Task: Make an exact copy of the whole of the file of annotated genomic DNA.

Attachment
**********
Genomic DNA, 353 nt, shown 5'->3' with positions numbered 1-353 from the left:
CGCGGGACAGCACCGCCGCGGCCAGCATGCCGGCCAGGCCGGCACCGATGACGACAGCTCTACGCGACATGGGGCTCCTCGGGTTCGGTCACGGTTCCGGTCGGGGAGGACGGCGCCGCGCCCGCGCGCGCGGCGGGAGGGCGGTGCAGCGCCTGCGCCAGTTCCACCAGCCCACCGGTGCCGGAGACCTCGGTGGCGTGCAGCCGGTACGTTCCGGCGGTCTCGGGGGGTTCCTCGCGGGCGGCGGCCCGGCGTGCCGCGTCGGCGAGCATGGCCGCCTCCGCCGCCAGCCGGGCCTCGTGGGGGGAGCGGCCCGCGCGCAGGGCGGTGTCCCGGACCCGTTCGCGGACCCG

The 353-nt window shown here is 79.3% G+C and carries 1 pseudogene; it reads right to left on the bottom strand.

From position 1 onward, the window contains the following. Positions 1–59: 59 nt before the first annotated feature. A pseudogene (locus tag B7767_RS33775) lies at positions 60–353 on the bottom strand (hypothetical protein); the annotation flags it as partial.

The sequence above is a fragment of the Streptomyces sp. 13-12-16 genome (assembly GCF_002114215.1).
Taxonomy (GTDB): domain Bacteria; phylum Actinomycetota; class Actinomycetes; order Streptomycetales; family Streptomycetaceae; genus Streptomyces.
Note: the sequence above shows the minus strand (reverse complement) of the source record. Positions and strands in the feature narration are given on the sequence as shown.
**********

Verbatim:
Genomic DNA, 353 nt, shown 5'->3' with positions numbered 1-353 from the left:
CGCGGGACAGCACCGCCGCGGCCAGCATGCCGGCCAGGCCGGCACCGATGACGACAGCTCTACGCGACATGGGGCTCCTCGGGTTCGGTCACGGTTCCGGTCGGGGAGGACGGCGCCGCGCCCGCGCGCGCGGCGGGAGGGCGGTGCAGCGCCTGCGCCAGTTCCACCAGCCCACCGGTGCCGGAGACCTCGGTGGCGTGCAGCCGGTACGTTCCGGCGGTCTCGGGGGGTTCCTCGCGGGCGGCGGCCCGGCGTGCCGCGTCGGCGAGCATGGCCGCCTCCGCCGCCAGCCGGGCCTCGTGGGGGGAGCGGCCCGCGCGCAGGGCGGTGTCCCGGACCCGTTCGCGGACCCG

The 353-nt window shown here is 79.3% G+C and carries 1 pseudogene; it reads right to left on the bottom strand.

From position 1 onward, the window contains the following. Positions 1–59: 59 nt before the first annotated feature. A pseudogene (locus tag B7767_RS33775) lies at positions 60–353 on the bottom strand (hypothetical protein); the annotation flags it as partial.

The sequence above is a fragment of the Streptomyces sp. 13-12-16 genome (assembly GCF_002114215.1).
Taxonomy (GTDB): domain Bacteria; phylum Actinomycetota; class Actinomycetes; order Streptomycetales; family Streptomycetaceae; genus Streptomyces.
Note: the sequence above shows the minus strand (reverse complement) of the source record. Positions and strands in the feature narration are given on the sequence as shown.